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Central Square Records

Vivaldi's work is extraordinarily profuse, and from his "extraordinary fury of composition" resulted a collection of 12 concertos, preserved in Paris since then, genuine jewels of Vivaldian music! However, for whom were they composed? The French Ambassador in Venice, Jacques-Vincent Languet, who made numerous commissions to Vivaldi in the 1720s? Perhaps as a magnificent gift to a visiting French music lover... Or perhaps François-Etienne, Duke of Lorraine and Bar? A fine music lover and musician, who in 1745 became Emperor Francis I of Austria, gave early protection to Vivaldi, who introduced himself in 1731 as "maestro di cappella di S.A.R. il Serenissimo Sig. Duca di Lorena". The Paris Concertos would then have passed through the Luneville Court, which was very musical? The mystery is there, but these works influenced Parisian musical life. Stefan Plewniak's raging violin gives them back their full glory in this virtuoso interpretation by the Orchestre de l'Opera Royal de Versailles!
Vivaldi's work is extraordinarily profuse, and from his "extraordinary fury of composition" resulted a collection of 12 concertos, preserved in Paris since then, genuine jewels of Vivaldian music! However, for whom were they composed? The French Ambassador in Venice, Jacques-Vincent Languet, who made numerous commissions to Vivaldi in the 1720s? Perhaps as a magnificent gift to a visiting French music lover... Or perhaps François-Etienne, Duke of Lorraine and Bar? A fine music lover and musician, who in 1745 became Emperor Francis I of Austria, gave early protection to Vivaldi, who introduced himself in 1731 as "maestro di cappella di S.A.R. il Serenissimo Sig. Duca di Lorena". The Paris Concertos would then have passed through the Luneville Court, which was very musical? The mystery is there, but these works influenced Parisian musical life. Stefan Plewniak's raging violin gives them back their full glory in this virtuoso interpretation by the Orchestre de l'Opera Royal de Versailles!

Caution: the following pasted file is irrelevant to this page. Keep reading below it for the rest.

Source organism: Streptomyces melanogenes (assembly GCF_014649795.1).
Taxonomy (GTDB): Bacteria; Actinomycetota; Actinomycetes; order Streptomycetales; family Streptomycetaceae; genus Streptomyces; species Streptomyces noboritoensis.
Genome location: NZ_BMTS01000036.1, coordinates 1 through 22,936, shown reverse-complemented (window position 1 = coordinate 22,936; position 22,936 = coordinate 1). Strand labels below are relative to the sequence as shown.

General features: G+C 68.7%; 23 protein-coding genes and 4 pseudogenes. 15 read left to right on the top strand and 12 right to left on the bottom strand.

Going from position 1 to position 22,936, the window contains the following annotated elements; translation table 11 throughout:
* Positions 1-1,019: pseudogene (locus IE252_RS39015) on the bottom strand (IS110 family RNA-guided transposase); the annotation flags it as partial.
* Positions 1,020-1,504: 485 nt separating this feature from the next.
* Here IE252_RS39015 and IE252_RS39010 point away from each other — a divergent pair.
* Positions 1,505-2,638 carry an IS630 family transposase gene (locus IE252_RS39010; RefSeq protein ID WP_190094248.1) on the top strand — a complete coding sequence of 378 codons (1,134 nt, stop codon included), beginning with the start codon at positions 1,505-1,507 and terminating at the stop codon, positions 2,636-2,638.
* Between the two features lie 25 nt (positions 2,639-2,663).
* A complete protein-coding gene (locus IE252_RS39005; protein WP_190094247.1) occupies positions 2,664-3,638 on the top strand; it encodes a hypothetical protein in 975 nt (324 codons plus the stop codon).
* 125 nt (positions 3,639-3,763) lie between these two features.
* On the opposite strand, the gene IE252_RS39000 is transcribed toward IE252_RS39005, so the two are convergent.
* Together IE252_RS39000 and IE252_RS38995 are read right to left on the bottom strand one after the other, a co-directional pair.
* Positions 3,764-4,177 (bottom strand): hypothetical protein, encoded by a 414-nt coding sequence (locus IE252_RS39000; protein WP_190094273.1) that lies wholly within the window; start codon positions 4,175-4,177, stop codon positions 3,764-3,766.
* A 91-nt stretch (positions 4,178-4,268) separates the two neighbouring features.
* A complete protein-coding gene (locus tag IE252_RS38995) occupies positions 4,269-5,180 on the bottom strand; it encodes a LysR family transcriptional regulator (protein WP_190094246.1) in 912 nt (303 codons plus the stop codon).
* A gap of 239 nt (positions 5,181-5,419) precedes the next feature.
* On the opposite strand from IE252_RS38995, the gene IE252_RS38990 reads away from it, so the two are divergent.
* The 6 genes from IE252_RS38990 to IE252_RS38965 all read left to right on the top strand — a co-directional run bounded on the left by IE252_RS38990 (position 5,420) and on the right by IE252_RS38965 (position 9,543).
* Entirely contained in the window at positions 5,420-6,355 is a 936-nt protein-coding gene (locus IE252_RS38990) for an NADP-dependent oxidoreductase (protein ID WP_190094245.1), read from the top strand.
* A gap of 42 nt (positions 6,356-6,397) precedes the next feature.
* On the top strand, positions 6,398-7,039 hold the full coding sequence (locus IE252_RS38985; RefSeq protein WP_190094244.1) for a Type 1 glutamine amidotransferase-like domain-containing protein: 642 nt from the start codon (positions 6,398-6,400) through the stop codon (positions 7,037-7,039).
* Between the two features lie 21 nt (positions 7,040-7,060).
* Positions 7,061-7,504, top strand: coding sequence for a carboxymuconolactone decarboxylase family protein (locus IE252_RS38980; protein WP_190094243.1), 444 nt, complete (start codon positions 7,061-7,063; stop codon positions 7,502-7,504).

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Vivaldi's work is extraordinarily profuse, and from his "extraordinary fury of composition" resulted a collection of 12 concertos, preserved in Paris since then, genuine jewels of Vivaldian music! However, for whom were they composed? The French Ambassador in Venice, Jacques-Vincent Languet, who made numerous commissions to Vivaldi in the 1720s? Perhaps as a magnificent gift to a visiting French music lover... Or perhaps François-Etienne, Duke of Lorraine and Bar? A fine music lover and musician, who in 1745 became Emperor Francis I of Austria, gave early protection to Vivaldi, who introduced himself in 1731 as "maestro di cappella di S.A.R. il Serenissimo Sig. Duca di Lorena". The Paris Concertos would then have passed through the Luneville Court, which was very musical? The mystery is there, but these works influenced Parisian musical life. Stefan Plewniak's raging violin gives them back their full glory in this virtuoso interpretation by the Orchestre de l'Opera Royal de Versailles!
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